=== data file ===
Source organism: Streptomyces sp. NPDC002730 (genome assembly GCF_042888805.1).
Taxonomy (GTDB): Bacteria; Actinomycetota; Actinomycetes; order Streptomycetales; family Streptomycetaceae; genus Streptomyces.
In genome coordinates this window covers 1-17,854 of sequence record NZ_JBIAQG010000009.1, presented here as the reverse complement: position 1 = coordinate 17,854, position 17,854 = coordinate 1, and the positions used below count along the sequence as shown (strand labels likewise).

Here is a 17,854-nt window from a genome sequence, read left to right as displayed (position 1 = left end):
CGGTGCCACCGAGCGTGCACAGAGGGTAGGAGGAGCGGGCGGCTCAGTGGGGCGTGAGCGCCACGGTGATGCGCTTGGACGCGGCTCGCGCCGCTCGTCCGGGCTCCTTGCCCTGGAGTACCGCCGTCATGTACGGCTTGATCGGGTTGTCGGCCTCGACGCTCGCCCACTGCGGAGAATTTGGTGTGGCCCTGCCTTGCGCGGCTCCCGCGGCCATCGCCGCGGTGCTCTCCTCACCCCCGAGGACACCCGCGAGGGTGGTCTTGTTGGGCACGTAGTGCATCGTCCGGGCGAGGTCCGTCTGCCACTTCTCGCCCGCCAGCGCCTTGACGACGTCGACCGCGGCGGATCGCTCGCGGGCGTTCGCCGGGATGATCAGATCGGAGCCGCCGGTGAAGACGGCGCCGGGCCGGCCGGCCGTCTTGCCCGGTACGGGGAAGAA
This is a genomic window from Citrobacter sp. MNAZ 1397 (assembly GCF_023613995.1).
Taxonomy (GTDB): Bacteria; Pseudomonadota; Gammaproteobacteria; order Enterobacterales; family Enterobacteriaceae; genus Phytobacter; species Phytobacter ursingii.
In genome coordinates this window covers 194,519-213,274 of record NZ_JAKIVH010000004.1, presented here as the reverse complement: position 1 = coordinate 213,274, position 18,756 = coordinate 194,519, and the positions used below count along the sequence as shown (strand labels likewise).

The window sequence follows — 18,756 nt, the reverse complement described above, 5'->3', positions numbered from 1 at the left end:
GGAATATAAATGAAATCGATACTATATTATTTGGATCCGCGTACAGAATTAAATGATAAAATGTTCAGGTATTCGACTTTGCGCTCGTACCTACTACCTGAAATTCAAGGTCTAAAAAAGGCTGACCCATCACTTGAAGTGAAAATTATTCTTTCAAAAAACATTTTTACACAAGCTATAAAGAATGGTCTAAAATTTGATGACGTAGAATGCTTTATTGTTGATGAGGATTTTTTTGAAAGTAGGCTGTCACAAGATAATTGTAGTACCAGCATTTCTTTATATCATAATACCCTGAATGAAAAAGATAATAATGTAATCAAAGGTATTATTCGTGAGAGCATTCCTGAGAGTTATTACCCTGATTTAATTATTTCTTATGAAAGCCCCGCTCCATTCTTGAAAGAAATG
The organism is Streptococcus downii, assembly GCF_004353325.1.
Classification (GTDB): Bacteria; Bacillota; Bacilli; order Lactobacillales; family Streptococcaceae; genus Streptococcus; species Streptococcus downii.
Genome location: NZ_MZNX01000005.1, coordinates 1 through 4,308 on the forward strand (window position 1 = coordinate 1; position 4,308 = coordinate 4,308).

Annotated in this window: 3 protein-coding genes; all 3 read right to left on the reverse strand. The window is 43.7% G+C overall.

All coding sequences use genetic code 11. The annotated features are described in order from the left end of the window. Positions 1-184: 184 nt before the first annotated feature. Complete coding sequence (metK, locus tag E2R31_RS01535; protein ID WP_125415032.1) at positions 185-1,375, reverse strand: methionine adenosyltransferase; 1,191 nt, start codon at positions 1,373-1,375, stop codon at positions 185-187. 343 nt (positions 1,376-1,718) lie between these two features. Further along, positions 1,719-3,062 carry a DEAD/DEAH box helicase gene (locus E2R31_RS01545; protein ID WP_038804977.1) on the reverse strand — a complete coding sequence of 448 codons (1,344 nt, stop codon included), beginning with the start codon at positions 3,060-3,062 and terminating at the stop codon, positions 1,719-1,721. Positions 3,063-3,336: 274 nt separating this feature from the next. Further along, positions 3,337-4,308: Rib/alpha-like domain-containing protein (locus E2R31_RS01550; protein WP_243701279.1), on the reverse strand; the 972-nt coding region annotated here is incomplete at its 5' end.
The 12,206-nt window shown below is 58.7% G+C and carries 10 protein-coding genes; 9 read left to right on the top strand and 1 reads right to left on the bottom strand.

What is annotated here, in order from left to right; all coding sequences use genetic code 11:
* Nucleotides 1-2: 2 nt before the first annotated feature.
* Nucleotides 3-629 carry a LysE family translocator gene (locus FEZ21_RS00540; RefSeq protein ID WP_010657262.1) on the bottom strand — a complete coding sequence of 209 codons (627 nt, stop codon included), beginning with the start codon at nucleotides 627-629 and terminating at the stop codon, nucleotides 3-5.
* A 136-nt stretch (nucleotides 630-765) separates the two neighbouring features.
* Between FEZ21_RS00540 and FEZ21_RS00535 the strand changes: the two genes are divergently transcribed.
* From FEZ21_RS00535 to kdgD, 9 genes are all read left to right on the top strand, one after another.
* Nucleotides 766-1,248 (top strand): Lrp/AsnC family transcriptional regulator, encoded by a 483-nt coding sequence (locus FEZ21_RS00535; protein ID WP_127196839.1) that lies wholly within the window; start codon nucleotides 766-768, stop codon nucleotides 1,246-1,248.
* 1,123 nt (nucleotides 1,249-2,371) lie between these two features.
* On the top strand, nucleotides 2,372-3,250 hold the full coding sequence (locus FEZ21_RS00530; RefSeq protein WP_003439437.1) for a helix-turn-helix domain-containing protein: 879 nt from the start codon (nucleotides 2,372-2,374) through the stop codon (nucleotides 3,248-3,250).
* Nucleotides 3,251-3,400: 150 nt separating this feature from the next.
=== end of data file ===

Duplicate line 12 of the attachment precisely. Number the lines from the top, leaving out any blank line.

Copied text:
Classification (GTDB): Bacteria; Bacillota; Bacilli; order Lactobacillales; family Streptococcaceae; genus Streptococcus; species Streptococcus downii.